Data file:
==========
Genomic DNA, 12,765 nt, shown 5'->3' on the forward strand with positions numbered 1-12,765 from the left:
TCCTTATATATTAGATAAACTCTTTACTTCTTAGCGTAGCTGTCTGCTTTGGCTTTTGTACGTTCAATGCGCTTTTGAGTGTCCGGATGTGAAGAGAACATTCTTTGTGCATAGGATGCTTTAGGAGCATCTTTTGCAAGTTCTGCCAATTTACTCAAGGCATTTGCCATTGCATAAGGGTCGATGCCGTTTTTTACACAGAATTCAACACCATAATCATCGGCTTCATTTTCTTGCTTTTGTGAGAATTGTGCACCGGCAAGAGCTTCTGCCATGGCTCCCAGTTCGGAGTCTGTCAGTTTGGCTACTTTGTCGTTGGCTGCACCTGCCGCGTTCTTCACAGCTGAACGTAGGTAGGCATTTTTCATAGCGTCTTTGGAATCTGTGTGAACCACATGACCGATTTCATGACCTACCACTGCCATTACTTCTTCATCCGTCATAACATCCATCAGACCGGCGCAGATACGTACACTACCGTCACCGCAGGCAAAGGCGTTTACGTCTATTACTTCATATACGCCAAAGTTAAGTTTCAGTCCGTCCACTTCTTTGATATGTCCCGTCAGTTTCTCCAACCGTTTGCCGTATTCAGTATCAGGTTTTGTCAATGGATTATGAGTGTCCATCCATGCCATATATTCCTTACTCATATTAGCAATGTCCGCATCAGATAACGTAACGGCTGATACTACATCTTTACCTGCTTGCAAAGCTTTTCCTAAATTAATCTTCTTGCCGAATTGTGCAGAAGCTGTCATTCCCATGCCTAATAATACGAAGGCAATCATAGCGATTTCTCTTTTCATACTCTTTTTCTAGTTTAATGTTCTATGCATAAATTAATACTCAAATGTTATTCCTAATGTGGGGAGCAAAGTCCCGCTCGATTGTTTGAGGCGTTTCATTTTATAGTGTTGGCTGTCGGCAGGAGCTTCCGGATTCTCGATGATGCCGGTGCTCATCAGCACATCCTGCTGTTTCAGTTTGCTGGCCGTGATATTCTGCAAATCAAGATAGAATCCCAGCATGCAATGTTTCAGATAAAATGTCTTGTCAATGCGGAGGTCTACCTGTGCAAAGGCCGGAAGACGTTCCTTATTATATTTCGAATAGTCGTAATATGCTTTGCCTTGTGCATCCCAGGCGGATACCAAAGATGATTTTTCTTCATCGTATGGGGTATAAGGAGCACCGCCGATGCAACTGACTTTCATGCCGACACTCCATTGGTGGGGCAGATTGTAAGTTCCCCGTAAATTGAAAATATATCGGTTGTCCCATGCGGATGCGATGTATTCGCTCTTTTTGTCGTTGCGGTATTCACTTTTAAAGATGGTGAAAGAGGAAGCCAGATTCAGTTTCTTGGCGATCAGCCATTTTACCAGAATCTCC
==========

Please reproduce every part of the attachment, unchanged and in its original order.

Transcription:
Genomic DNA, 12,765 nt, shown 5'->3' on the forward strand with positions numbered 1-12,765 from the left:
TCCTTATATATTAGATAAACTCTTTACTTCTTAGCGTAGCTGTCTGCTTTGGCTTTTGTACGTTCAATGCGCTTTTGAGTGTCCGGATGTGAAGAGAACATTCTTTGTGCATAGGATGCTTTAGGAGCATCTTTTGCAAGTTCTGCCAATTTACTCAAGGCATTTGCCATTGCATAAGGGTCGATGCCGTTTTTTACACAGAATTCAACACCATAATCATCGGCTTCATTTTCTTGCTTTTGTGAGAATTGTGCACCGGCAAGAGCTTCTGCCATGGCTCCCAGTTCGGAGTCTGTCAGTTTGGCTACTTTGTCGTTGGCTGCACCTGCCGCGTTCTTCACAGCTGAACGTAGGTAGGCATTTTTCATAGCGTCTTTGGAATCTGTGTGAACCACATGACCGATTTCATGACCTACCACTGCCATTACTTCTTCATCCGTCATAACATCCATCAGACCGGCGCAGATACGTACACTACCGTCACCGCAGGCAAAGGCGTTTACGTCTATTACTTCATATACGCCAAAGTTAAGTTTCAGTCCGTCCACTTCTTTGATATGTCCCGTCAGTTTCTCCAACCGTTTGCCGTATTCAGTATCAGGTTTTGTCAATGGATTATGAGTGTCCATCCATGCCATATATTCCTTACTCATATTAGCAATGTCCGCATCAGATAACGTAACGGCTGATACTACATCTTTACCTGCTTGCAAAGCTTTTCCTAAATTAATCTTCTTGCCGAATTGTGCAGAAGCTGTCATTCCCATGCCTAATAATACGAAGGCAATCATAGCGATTTCTCTTTTCATACTCTTTTTCTAGTTTAATGTTCTATGCATAAATTAATACTCAAATGTTATTCCTAATGTGGGGAGCAAAGTCCCGCTCGATTGTTTGAGGCGTTTCATTTTATAGTGTTGGCTGTCGGCAGGAGCTTCCGGATTCTCGATGATGCCGGTGCTCATCAGCACATCCTGCTGTTTCAGTTTGCTGGCCGTGATATTCTGCAAATCAAGATAGAATCCCAGCATGCAATGTTTCAGATAAAATGTCTTGTCAATGCGGAGGTCTACCTGTGCAAAGGCCGGAAGACGTTCCTTATTATATTTCGAATAGTCGTAATATGCTTTGCCTTGTGCATCCCAGGCGGATACCAAAGATGATTTTTCTTCATCGTATGGGGTATAAGGAGCACCGCCGATGCAACTGACTTTCATGCCGACACTCCATTGGTGGGGCAGATTGTAAGTTCCCCGTAAATTGAAAATATATCGGTTGTCCCATGCGGATGCGATGTATTCGCTCTTTTTGTCGTTGCGGTATTCACTTTTAAAGATGGTGAAAGAGGAAGCCAGATTCAGTTTCTTGGCGATCAGCCATTTTACCAGAATCTCC